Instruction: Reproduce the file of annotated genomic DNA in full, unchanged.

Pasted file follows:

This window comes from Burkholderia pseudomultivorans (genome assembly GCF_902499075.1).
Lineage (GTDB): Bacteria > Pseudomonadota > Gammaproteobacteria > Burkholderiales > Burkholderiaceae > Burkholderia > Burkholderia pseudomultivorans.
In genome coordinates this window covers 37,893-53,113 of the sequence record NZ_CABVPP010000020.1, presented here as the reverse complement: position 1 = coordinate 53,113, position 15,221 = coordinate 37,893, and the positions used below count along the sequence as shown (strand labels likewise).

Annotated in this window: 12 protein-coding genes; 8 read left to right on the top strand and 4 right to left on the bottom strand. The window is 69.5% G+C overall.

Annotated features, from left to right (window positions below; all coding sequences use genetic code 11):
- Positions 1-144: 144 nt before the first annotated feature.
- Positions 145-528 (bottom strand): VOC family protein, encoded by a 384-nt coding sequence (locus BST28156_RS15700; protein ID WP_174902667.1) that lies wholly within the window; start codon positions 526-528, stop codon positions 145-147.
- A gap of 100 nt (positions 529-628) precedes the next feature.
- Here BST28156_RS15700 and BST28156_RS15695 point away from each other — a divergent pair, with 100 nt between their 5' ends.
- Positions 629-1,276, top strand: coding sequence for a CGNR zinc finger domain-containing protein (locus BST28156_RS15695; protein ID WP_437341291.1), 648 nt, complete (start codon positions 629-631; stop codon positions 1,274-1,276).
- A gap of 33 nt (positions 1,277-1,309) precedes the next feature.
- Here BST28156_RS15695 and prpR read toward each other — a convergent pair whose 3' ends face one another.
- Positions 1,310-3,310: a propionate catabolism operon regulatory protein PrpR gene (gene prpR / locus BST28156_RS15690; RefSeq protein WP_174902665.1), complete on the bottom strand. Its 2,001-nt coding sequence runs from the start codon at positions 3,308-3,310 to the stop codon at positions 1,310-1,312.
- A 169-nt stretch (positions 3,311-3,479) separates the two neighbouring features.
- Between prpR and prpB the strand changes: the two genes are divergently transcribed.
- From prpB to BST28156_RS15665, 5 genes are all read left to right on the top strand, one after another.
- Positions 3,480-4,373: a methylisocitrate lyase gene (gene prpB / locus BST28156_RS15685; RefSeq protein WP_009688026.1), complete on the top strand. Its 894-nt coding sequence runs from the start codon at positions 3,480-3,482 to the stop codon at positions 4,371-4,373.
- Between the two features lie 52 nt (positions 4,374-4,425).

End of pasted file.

This window comes from Burkholderia pseudomultivorans (genome assembly GCF_902499075.1).
Lineage (GTDB): Bacteria > Pseudomonadota > Gammaproteobacteria > Burkholderiales > Burkholderiaceae > Burkholderia > Burkholderia pseudomultivorans.
In genome coordinates this window covers 37,893-53,113 of the sequence record NZ_CABVPP010000020.1, presented here as the reverse complement: position 1 = coordinate 53,113, position 15,221 = coordinate 37,893, and the positions used below count along the sequence as shown (strand labels likewise).

Annotated in this window: 12 protein-coding genes; 8 read left to right on the top strand and 4 right to left on the bottom strand. The window is 69.5% G+C overall.

Annotated features, from left to right (window positions below; all coding sequences use genetic code 11):
- Positions 1-144: 144 nt before the first annotated feature.
- Positions 145-528 (bottom strand): VOC family protein, encoded by a 384-nt coding sequence (locus BST28156_RS15700; protein ID WP_174902667.1) that lies wholly within the window; start codon positions 526-528, stop codon positions 145-147.
- A gap of 100 nt (positions 529-628) precedes the next feature.
- Here BST28156_RS15700 and BST28156_RS15695 point away from each other — a divergent pair, with 100 nt between their 5' ends.
- Positions 629-1,276, top strand: coding sequence for a CGNR zinc finger domain-containing protein (locus BST28156_RS15695; protein ID WP_437341291.1), 648 nt, complete (start codon positions 629-631; stop codon positions 1,274-1,276).
- A gap of 33 nt (positions 1,277-1,309) precedes the next feature.
- Here BST28156_RS15695 and prpR read toward each other — a convergent pair whose 3' ends face one another.
- Positions 1,310-3,310: a propionate catabolism operon regulatory protein PrpR gene (gene prpR / locus BST28156_RS15690; RefSeq protein WP_174902665.1), complete on the bottom strand. Its 2,001-nt coding sequence runs from the start codon at positions 3,308-3,310 to the stop codon at positions 1,310-1,312.
- A 169-nt stretch (positions 3,311-3,479) separates the two neighbouring features.
- Between prpR and prpB the strand changes: the two genes are divergently transcribed.
- From prpB to BST28156_RS15665, 5 genes are all read left to right on the top strand, one after another.
- Positions 3,480-4,373: a methylisocitrate lyase gene (gene prpB / locus BST28156_RS15685; RefSeq protein WP_009688026.1), complete on the top strand. Its 894-nt coding sequence runs from the start codon at positions 3,480-3,482 to the stop codon at positions 4,371-4,373.
- Between the two features lie 52 nt (positions 4,374-4,425).